FIG. 8 illustrates a connector 17'" consisting substantially of a composite pipe that comprises a smooth internal pipe 36 and an external pipe 37, the external pipe being equipped with a conventional corrugation in the form of rings 38. At an end to be inserted into the connecting base 7, the connector 17'" is smooth externally, i.e. the external pipe 37 does not possess any corrugation in this portion. This smooth cylindrical section 39 is inserted into the apertures 13, 14 of the connecting base 7 or 7' or 7", respectively, sufficiently far for the ring 38, which directly adjoins the cylindrical section 39, bears against the annular flange 16 of the connecting base 7. In this case, too, support is taken on the marginal web 8 of the connecting base. A liquid-proof connection of the connecting base 7 with the connector 17'" can be put into practice in the same way as with the embodiment according to FIG. 7. Furthermore, this may also be done by gluing.
The design of the connector 17'" in the embodiment according to FIG. 9 corresponds to that of FIG. 8, the difference residing in that a stop ring 18"", which bears against the annular flange 16, is formed by an annular web 40 on the cylindrical section 39. In this case, too, a liquid-proof connection of the connector 17"" with the connecting base 7 can be put into practice in the same way as with the embodiment according to FIG. 7 and 8.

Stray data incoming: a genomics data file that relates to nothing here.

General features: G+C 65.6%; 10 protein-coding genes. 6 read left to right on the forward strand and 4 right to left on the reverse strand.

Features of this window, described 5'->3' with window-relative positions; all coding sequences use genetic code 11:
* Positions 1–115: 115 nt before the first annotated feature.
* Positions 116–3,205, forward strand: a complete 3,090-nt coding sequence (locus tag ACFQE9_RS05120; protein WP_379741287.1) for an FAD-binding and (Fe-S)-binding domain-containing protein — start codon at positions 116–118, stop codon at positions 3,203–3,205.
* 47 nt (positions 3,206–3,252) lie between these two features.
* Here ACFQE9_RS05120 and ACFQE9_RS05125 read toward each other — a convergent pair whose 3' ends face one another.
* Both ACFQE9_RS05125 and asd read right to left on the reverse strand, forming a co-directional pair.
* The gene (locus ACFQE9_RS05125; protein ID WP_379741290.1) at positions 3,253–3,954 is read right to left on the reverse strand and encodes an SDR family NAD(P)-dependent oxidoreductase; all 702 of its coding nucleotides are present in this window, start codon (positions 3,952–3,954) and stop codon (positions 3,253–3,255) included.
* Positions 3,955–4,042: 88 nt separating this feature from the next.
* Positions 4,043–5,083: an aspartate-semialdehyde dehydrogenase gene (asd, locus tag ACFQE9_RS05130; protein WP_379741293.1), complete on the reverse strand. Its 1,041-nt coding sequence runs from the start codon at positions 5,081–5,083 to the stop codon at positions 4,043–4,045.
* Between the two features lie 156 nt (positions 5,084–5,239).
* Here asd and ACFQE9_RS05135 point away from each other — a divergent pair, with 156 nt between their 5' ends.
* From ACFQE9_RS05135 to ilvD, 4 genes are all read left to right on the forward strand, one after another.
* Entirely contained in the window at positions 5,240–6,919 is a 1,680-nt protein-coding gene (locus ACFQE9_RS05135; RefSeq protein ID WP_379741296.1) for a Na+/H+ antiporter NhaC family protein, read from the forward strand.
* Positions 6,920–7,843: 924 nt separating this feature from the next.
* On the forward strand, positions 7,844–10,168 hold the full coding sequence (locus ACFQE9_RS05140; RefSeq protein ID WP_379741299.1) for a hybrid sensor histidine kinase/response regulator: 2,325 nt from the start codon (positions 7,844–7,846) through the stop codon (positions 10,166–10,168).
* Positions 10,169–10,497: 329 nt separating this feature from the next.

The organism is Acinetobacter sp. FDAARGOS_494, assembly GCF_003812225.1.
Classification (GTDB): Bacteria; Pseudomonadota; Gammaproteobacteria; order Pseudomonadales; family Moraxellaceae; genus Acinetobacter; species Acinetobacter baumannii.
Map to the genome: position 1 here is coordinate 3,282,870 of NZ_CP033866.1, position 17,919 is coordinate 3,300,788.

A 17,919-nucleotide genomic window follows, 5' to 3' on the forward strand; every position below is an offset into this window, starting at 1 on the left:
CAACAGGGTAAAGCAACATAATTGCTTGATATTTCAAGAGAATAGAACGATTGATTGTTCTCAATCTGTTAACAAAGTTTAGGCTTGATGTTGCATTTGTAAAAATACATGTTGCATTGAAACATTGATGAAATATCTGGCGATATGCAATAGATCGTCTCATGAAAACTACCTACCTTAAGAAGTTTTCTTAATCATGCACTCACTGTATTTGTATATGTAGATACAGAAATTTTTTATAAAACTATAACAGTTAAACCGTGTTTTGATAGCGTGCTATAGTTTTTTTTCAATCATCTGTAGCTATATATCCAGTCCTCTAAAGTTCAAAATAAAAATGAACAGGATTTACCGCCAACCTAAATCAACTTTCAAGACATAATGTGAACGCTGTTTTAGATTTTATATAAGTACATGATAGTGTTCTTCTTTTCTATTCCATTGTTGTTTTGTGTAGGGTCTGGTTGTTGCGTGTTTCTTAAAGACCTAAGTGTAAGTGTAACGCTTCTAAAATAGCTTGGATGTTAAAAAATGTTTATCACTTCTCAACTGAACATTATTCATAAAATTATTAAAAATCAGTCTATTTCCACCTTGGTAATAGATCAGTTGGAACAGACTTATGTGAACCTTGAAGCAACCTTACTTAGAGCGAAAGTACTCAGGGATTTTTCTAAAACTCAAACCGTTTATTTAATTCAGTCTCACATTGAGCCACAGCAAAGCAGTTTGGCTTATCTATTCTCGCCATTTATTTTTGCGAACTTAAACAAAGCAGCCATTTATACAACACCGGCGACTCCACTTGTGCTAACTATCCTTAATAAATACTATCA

Both connectors 17'" and 17'", inclusive of their cylindrical section 39 and possibly the annular web 40, are produced on an apparatus for the manufacture plastic composite pipes, the basic structure of which is known and illustrated and described for example in U.S. Pat. No. 5,320,797 or in U.S. patent application Ser. No. 08/797 457. The connectors 17'" and 17"" are produced in the course of the manufacture of such composite pipes 41 that have the same internal pipe 36 and external pipe 37 with corrugation rings 38 and--as seen in FIG. 8--are to be joined to the corresponding connectors 17'" and 17"". As can be seen in FIG. 8, this takes place in the customary way by means of a double insertion socket 42; of course, any other suitable type of socket joint is possible as well.
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|US20030126910 *||Jan 4, 2002||Jul 10, 2003||Burbank Jeffrey H.||Method and apparatus for leak detection in blood circuits combining external fluid detection and air infiltration detection|
|US20080040989 *||Feb 25, 2005||Feb 21, 2008||Ralph Peter Hegler||Pipe construction kit for sewer pipeline|
|US20130049352 *||Feb 21, 2012||Feb 28, 2013||Shanghai Yingda Air Conditioning Enterprise Co., LTD||Combined Structure Used For Air-Conditioning Ventilation|
|WO2004013421A1 *||Aug 4, 2003||Feb 12, 2004||Wavin B.V.||Method for producing a plastic pit-floor element|
|WO2005085696A1 *||Feb 25, 2005||Sep 15, 2005||Ralph-Peter Hegler||Pipe kit for a channel pipeline and method for the production thereof|
|U.S. Classification||52/20, 285/197, 405/36, 285/382, 285/903, 405/52|
|International Classification||E02D29/12, F16L37/00, F16L41/08, F16L47/00, E03F5/02, F16L25/00|
|Cooperative Classification||Y10S285/903, B29L2023/186, F16L41/08, E03F5/021, E03F5/02, F16L25/0036|
|European Classification||E03F5/02B, F16L25/00K, E03F5/02, F16L41/08|
|Sep 11, 2003||FPAY||Fee payment|
Year of fee payment: 4
|Sep 26, 2007||FPAY||Fee payment|
Year of fee payment: 8
|Sep 22, 2011||FPAY||Fee payment|
Year of fee payment: 12